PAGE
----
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7 February 2024 Speech

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Thank you. 

It’s a privilege to speak to you as part of this event and to be able to start by expressing my gratitude to you. 

First, thank you for inviting me. It was an honour to become a fellow of this academy in 2010 and it’s an honour to be speaking to you tonight. 

Second, thank you to the many of you who, over my 40 years as a researcher and research leader, have been such a generous part of my community, of our community – some of you as mentors, some of you as supportive peers, some of you as friends – all of you have enriched my life in ways that I could not have dreamed of as a 19-year-old starting out in the research world.  

As a researcher, I have never had ideas alone nor taken an idea single-handedly from conception, through experiment, to paper, nor driven a discovery from the academic domain into the real world of the clinic.  

Indeed, I am not sure I have seen anyone, no matter their brilliance and their hard work, do this alone – collaboration is everything. 

And the best sorts of collaborations  the ones that are the most enjoyable, the most fulfilling and ultimately the most successful  are those that are long-term, occurring over the years that it takes for the community to see the fruits of research and development. 

So, I want to say a special thank you to those of you who have been, and are, my collaborators. 

Collaboration matters to me. Collaboration matters to CSIRO. 

The ultimate collaborators are the Aboriginal and Torres Strait Islander peoples, the traditional owners of the lands on which the vast majority of ATSE members and CSIRO employees live and work.

I would like to celebrate those traditional owners and the traditional owners of the land on which we are dining, in what is now called Parkville, the Wurrundjeri people of the Kulin Nation and pay my respects to their elders past and present. 

You do not build the longest, and I would argue the richest, continuous culture in the world without working together to ask profound questions of the universe about you; without seeking answers through observing the natural world, the relationships between animals, plants, place and time; without innovating and inventing and adapting and creating in an environment that can be extraordinarily harsh, and is, at all times, unpredictable and constantly changing. 

You don’t build that culture without refining and communicating those answers in ways that transcend generations and without acting on those answers to benefit future generations – that to me is the ultimate act of collaboration.  

As researchers, innovators, engineers, academics and leaders we have a lot still to learn about true collaboration. 

The theme of my address tonight could have been collaboration, but I have chosen to focus on what I think is the most important ingredient of collaboration – whether that is collaboration between individual scientists and engineers, between research groups, or institutions or between the academy and the community  and that is trust.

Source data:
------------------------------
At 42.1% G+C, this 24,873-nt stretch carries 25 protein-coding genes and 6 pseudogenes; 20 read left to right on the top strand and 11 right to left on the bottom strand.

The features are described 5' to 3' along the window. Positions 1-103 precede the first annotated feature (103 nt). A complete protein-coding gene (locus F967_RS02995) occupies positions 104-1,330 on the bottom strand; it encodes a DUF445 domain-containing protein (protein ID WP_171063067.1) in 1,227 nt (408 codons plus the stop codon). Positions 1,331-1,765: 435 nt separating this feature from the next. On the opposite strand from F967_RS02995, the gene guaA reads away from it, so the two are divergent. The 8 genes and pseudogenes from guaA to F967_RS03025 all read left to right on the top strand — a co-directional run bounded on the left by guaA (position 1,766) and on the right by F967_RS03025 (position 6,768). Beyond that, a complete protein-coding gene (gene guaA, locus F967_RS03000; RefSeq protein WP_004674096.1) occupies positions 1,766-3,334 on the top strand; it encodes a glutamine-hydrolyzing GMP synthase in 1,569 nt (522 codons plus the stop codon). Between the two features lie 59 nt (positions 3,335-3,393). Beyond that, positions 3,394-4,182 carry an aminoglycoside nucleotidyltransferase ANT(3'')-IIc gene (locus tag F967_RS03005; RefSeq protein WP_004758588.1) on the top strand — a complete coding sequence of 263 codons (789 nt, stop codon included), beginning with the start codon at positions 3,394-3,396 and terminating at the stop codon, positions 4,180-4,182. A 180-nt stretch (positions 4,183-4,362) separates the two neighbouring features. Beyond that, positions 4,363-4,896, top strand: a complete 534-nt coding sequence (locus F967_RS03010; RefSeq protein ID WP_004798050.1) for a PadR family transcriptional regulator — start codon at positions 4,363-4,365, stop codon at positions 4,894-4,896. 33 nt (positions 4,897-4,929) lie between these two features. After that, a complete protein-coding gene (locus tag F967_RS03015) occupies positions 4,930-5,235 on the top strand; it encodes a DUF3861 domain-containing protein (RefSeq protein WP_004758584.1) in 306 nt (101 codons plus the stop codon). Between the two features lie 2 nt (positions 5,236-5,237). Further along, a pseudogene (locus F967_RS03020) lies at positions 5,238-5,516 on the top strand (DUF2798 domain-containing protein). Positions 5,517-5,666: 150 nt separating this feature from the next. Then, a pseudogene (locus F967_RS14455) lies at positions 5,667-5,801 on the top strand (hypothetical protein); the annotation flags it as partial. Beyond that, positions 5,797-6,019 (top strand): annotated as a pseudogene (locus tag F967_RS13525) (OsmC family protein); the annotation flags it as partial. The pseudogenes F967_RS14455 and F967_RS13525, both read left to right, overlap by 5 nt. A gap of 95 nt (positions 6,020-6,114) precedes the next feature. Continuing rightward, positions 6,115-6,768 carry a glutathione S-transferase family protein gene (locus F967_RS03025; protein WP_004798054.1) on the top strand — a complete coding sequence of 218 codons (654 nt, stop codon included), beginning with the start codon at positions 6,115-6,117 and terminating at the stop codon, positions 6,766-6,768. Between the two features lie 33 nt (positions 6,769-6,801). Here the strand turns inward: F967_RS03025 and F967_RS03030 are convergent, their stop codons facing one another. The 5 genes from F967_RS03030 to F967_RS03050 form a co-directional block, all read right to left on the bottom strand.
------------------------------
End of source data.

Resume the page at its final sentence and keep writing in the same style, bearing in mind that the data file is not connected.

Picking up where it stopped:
In a world awash with conspiracy theories and “alternative facts”; in a world in which it sometimes seems the nuance of social discourse has been corroded to the point where it is only acceptable to hold one of two polar opposite views; in a world where doubt is seen as weakness and where changing your mind is seen as a broken promise, I want to talk about why trust in science matters. 

In a world where community trust in many of our institutions continues to fall, I want to talk about the importance of nourishing a conversation with the community about science – what we do, why we do it and how it’s built on a foundation of integrity, ethics and transparency.  

And in a world where the number of scientific papers published each year reaches truly mind-boggling proportions – one recent report estimated 2.8 million academic papers were published in 2022 alone! – I want to focus on the importance of the systems we have to assess the quality and accuracy of that research. 

Because the community’s trust in science depends on us getting this right. 

The community trusts us to be an active, trusted voice, bringing facts, models and data to debates around key issues – and that depends on us getting this right. 

CSIRO – creating national benefit 

Before I do that though, I’m conscious this is the first time I’ve had the opportunity to speak at an ATSE event wearing my new hat as CSIRO’s Chief Executive. 

So, I wanted to take a moment to share some early reflections. 

Four months into the role, I’ve found CSIRO to be exactly what I expected – a national science agency full of smart, committed, creative people working hard to deliver benefits for Australia. 

As you would expect from passionate people, nobody is shy about offering their views about what we should be doing and how we should be doing it – and that’s fantastic. 

My view is simple:  

CSIRO exists to deliver research in the national interest and in doing so benefits for the Australian community. 

And when I think about the benefits the Australian community want, they are many and varied. 

Research that improves understanding of our environment and protection of our fragile biodiversity.